5. For the remaining meals, you will plan to eat whatever real food are at their lowest price. This means that if four of the meals on my “idea” mealplan are at a LOW price, I will schedule them and eat them. The rest I will not schedule UNTIL the ingredients are at a low price. For this part of the menu planning, you have to become skilled at knowing what the “low price” or “buy price” is for real foods. It took me about three months to feel like I really KNEW the buy prices for real foods.
Here are a few tips to keeping the “lowest price” in mind.
- Spend one-third of your weekly budget on seasonal produce and plan that into your menu. If it isn’t Farmer’s Market season, I buy conventional produce, often at ALDI, and thoroughly wash it. (Remember folks . . .it’s not organic; it’s poorganic. You gotta’ pick what works for you.)
- Know the low price for real food items that can’t be bought with coupons. This may mean knowing a sale cycle OR it may mean knowing which store has the best price AND ALWAYS buying the item there. For example, I buy all my cheese, almonds, maple, syrup, and flour at Trader Joe’s. They have undyed non-rBst cheese for $3.99/b. I have never seen that price beaten. I only go to Trader Joe’s once a month, and I buy ALL the items from them that are the lowest price. At Earth Fare I buy all my bulk items (oats, beans, salt); milk; and organic items that aren’t couponable. I also get the weekly freebie, which is often meat. The remaining items, I buy at my regular grocery store where I . . . .
- KEEP COUPONING. If you are a couponer, you probably already are used to matching sales and coupons at a coupon blog. You are going to keep doing that for real food items. I use My Coupon Teacher. Watch for sales on real food items. I use my store’s online shopping service to watch the prices for organic and real food items, which go on UNADVERTISED sales, but are listed online. Search for coupons for real food items at My Coupon Teacher’s Database. During coupon promotions, be ready to coupon for real food items.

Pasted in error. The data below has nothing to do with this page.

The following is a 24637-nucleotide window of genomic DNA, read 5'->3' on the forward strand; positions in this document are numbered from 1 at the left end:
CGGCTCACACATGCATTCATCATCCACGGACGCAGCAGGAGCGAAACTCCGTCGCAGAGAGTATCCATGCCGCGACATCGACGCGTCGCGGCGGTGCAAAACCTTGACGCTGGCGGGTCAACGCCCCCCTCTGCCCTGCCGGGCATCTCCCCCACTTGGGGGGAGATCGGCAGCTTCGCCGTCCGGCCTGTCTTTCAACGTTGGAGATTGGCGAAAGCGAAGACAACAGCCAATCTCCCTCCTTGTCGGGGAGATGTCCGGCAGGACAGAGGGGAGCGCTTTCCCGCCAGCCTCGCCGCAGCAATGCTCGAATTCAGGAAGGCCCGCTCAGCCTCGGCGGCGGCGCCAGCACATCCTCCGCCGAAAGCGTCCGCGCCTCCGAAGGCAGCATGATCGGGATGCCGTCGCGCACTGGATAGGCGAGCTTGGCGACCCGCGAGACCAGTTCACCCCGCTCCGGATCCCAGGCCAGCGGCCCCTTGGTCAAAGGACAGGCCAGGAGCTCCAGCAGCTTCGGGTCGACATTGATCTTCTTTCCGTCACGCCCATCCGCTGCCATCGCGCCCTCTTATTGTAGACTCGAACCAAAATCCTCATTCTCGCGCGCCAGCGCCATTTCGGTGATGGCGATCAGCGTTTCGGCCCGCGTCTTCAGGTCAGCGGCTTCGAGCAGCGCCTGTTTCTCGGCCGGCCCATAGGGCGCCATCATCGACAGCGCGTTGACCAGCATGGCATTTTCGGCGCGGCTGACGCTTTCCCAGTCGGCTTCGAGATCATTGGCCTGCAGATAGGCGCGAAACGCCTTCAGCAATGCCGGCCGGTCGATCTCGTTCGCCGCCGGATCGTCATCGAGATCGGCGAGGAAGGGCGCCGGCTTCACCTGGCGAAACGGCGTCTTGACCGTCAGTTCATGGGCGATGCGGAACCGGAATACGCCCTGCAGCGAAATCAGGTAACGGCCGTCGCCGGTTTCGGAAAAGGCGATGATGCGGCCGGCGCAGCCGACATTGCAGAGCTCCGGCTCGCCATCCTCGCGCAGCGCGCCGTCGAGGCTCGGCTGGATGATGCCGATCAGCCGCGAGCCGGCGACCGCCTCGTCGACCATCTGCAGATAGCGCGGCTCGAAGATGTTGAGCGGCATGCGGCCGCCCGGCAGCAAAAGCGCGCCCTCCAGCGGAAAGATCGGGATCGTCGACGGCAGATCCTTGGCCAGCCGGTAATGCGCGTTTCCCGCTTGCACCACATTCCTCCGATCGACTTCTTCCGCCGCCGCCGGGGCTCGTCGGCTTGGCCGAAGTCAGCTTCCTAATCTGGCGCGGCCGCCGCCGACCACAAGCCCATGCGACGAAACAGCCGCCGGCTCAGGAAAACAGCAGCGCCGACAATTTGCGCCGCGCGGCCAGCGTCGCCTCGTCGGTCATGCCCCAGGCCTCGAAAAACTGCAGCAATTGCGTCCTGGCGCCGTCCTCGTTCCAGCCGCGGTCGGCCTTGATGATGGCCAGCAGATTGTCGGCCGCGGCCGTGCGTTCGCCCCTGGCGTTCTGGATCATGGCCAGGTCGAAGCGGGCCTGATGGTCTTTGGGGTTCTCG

6. WHEN A REAL FOOD ITEM HITS ITS LOWEST PRICE, BUY IT. Even if you don’t need the item for this month’s menu, it will become part of your pantry for next month’s menu.
So, to summarize.
1. Get ideas from online mealplans.
2. Take inventory.
3. Create categories that work, but are flexible.
4. Getting ideas from mealplans, first plan meals using your inventory.
5. Getting ideas from mealplans, fill in gaps in the menu when food can be bought at lowest price.
6. Sticking to your overall budget, buy real food at lowest prices for your pantry supply.
Does that make sense? Do you have more specific question? Do you have a way that works better? Please let me know!!